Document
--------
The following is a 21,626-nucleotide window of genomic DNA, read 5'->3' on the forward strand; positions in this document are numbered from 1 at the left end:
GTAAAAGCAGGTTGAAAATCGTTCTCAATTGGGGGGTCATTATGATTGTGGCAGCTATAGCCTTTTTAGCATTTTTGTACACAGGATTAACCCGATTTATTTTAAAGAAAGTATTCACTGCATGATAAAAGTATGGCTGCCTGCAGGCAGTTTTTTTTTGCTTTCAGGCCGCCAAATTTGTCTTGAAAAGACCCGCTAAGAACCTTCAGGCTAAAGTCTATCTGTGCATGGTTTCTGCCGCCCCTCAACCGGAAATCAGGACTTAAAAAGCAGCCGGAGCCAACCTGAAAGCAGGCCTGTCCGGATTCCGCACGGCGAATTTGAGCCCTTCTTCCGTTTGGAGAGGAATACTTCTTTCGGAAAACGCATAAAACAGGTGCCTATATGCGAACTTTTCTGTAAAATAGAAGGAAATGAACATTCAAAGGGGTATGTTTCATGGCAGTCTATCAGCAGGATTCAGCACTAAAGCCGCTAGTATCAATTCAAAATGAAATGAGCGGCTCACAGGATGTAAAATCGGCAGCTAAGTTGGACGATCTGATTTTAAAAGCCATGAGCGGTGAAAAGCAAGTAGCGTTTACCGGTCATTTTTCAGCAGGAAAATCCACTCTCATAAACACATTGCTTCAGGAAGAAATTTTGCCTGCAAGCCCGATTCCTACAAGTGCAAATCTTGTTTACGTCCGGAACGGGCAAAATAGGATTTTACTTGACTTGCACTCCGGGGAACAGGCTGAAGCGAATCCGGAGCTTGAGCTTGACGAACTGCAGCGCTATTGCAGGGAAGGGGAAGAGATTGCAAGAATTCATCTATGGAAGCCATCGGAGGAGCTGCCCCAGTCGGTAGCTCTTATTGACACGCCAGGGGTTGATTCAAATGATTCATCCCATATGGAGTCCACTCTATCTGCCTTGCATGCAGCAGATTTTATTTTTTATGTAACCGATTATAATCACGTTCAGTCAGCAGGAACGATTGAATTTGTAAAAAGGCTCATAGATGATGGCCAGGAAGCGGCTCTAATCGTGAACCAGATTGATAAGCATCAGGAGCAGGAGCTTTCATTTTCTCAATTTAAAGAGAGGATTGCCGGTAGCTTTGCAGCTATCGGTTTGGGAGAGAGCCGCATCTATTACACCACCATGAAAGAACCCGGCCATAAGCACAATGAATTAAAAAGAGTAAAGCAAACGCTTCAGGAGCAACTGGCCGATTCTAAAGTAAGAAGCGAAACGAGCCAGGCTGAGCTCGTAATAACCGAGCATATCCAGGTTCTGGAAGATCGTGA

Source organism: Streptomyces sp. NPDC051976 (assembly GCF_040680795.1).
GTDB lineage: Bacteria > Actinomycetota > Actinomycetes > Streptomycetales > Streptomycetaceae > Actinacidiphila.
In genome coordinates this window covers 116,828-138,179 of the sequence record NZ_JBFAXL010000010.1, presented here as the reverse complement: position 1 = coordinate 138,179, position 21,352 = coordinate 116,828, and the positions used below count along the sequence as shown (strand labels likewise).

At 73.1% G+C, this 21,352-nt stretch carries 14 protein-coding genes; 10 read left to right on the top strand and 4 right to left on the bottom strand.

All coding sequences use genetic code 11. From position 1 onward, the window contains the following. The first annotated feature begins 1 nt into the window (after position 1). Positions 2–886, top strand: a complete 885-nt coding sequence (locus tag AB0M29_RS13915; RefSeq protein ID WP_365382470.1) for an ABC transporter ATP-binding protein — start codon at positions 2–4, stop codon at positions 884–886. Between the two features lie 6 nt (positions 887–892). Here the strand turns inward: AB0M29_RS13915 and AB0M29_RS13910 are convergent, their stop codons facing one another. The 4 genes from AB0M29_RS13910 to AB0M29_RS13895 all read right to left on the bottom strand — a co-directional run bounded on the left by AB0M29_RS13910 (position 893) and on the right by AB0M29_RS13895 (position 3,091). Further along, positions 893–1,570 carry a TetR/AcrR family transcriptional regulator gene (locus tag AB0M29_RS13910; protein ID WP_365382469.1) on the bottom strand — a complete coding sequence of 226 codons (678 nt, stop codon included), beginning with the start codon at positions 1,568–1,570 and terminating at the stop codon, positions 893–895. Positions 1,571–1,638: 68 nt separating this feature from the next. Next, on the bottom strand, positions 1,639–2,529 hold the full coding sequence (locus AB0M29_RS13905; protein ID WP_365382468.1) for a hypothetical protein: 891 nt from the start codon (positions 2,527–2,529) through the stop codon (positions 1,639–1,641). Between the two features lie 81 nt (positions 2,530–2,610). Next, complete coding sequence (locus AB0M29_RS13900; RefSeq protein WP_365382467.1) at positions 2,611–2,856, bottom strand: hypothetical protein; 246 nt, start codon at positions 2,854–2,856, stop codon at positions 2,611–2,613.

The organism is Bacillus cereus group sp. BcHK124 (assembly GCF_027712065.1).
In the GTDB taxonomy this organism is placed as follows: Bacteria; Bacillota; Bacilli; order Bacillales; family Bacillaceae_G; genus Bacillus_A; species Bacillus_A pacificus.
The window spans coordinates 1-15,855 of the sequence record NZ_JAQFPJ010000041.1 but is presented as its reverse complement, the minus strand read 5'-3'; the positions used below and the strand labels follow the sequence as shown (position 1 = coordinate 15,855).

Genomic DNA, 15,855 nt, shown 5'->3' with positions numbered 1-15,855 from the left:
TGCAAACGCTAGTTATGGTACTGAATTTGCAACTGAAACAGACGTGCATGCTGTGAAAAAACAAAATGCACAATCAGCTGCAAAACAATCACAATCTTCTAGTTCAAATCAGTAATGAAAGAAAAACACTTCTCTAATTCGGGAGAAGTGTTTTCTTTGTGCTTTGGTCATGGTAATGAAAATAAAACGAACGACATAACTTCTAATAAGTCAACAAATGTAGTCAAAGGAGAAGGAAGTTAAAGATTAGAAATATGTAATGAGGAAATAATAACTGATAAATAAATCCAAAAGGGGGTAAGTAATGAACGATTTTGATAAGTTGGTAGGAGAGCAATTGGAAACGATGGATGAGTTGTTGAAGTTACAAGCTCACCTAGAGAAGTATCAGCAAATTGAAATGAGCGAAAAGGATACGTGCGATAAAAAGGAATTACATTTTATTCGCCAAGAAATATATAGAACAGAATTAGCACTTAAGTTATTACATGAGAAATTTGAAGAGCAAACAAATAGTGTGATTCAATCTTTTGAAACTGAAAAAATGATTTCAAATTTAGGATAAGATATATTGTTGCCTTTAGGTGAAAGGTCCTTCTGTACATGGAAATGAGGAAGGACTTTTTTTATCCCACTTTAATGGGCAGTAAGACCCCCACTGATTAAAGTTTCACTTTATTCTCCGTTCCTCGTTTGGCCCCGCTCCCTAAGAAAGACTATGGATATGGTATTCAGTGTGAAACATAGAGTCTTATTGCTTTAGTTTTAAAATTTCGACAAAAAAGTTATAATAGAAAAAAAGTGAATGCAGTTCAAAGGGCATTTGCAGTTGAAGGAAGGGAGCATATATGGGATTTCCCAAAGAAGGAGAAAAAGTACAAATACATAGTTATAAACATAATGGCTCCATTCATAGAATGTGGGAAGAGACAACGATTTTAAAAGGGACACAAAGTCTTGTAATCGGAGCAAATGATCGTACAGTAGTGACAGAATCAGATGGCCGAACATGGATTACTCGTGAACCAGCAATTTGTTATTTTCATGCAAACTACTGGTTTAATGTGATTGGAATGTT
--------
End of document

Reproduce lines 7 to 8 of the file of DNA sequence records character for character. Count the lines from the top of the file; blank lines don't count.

All coding sequences use genetic code 11. From position 1 onward, the window contains the following. The first annotated feature begins 1 nt into the window (after position 1). Positions 2–886, top strand: a complete 885-nt coding sequence (locus tag AB0M29_RS13915; RefSeq protein ID WP_365382470.1) for an ABC transporter ATP-binding protein — start codon at positions 2–4, stop codon at positions 884–886. Between the two features lie 6 nt (positions 887–892). Here the strand turns inward: AB0M29_RS13915 and AB0M29_RS13910 are convergent, their stop codons facing one another. The 4 genes from AB0M29_RS13910 to AB0M29_RS13895 all read right to left on the bottom strand — a co-directional run bounded on the left by AB0M29_RS13910 (position 893) and on the right by AB0M29_RS13895 (position 3,091). Further along, positions 893–1,570 carry a TetR/AcrR family transcriptional regulator gene (locus tag AB0M29_RS13910; protein ID WP_365382469.1) on the bottom strand — a complete coding sequence of 226 codons (678 nt, stop codon included), beginning with the start codon at positions 1,568–1,570 and terminating at the stop codon, positions 893–895. Positions 1,571–1,638: 68 nt separating this feature from the next. Next, on the bottom strand, positions 1,639–2,529 hold the full coding sequence (locus AB0M29_RS13905; protein ID WP_365382468.1) for a hypothetical protein: 891 nt from the start codon (positions 2,527–2,529) through the stop codon (positions 1,639–1,641). Between the two features lie 81 nt (positions 2,530–2,610). Next, complete coding sequence (locus AB0M29_RS13900; RefSeq protein WP_365382467.1) at positions 2,611–2,856, bottom strand: hypothetical protein; 246 nt, start codon at positions 2,854–2,856, stop codon at positions 2,611–2,613.

The organism is Bacillus cereus group sp. BcHK124 (assembly GCF_027712065.1).